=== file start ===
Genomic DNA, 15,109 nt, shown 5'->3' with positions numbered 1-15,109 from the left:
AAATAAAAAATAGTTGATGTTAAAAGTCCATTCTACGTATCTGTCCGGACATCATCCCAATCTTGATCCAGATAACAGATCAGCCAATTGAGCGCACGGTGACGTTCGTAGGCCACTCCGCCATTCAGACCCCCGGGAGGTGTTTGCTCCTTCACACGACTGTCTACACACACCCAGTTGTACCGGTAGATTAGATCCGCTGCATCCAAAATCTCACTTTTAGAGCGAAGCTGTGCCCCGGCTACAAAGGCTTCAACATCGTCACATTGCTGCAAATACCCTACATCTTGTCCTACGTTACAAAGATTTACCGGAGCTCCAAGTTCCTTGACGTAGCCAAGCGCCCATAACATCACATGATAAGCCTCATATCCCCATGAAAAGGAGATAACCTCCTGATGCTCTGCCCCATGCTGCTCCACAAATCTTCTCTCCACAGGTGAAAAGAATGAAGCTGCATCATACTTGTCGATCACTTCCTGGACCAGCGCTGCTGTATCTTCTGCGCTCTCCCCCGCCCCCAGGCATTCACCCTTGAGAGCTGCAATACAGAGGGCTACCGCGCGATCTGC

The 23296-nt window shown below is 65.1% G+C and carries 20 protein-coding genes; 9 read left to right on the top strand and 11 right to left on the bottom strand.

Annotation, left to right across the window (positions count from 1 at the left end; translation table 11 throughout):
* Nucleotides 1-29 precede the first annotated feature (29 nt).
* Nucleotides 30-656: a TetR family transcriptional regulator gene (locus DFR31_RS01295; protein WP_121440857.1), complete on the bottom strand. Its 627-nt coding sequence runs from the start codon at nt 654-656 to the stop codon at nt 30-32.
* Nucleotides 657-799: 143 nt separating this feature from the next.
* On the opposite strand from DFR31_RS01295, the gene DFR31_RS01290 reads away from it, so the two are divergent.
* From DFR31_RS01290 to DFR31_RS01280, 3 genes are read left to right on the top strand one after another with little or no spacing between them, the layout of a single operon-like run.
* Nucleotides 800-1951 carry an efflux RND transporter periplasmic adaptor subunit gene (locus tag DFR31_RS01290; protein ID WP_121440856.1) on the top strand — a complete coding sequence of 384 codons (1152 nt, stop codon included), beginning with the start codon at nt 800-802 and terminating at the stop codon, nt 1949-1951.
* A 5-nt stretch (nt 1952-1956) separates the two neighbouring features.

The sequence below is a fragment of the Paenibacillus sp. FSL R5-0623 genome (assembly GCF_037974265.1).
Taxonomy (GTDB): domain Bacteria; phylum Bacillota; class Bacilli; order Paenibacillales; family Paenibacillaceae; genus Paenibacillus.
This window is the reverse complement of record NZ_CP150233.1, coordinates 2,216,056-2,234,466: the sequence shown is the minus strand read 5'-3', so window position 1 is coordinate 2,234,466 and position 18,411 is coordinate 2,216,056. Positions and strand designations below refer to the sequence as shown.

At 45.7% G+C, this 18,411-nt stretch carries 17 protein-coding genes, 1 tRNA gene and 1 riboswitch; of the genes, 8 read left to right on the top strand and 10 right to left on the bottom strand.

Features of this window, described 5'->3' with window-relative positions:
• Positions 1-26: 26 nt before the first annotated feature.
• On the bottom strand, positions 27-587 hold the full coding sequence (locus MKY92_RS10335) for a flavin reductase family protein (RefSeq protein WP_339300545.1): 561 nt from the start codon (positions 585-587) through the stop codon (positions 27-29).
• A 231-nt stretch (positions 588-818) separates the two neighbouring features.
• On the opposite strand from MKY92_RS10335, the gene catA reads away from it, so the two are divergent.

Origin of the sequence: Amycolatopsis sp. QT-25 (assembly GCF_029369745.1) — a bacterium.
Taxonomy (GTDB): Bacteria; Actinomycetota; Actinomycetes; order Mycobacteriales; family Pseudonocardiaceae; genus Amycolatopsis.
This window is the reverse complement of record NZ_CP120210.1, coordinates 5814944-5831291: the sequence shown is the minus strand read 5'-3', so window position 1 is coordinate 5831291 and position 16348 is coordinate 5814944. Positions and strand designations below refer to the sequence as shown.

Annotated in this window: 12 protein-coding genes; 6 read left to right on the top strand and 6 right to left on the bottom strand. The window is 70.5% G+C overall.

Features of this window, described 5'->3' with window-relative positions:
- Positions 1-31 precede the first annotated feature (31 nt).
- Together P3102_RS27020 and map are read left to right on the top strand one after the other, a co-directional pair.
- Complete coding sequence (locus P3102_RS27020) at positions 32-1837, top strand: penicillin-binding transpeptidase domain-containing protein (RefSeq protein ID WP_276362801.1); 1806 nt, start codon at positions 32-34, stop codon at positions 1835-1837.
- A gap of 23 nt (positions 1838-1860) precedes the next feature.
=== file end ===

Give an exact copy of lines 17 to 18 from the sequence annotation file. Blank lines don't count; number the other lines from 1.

• Positions 1-26: 26 nt before the first annotated feature.
• On the bottom strand, positions 27-587 hold the full coding sequence (locus MKY92_RS10335) for a flavin reductase family protein (RefSeq protein WP_339300545.1): 561 nt from the start codon (positions 585-587) through the stop codon (positions 27-29).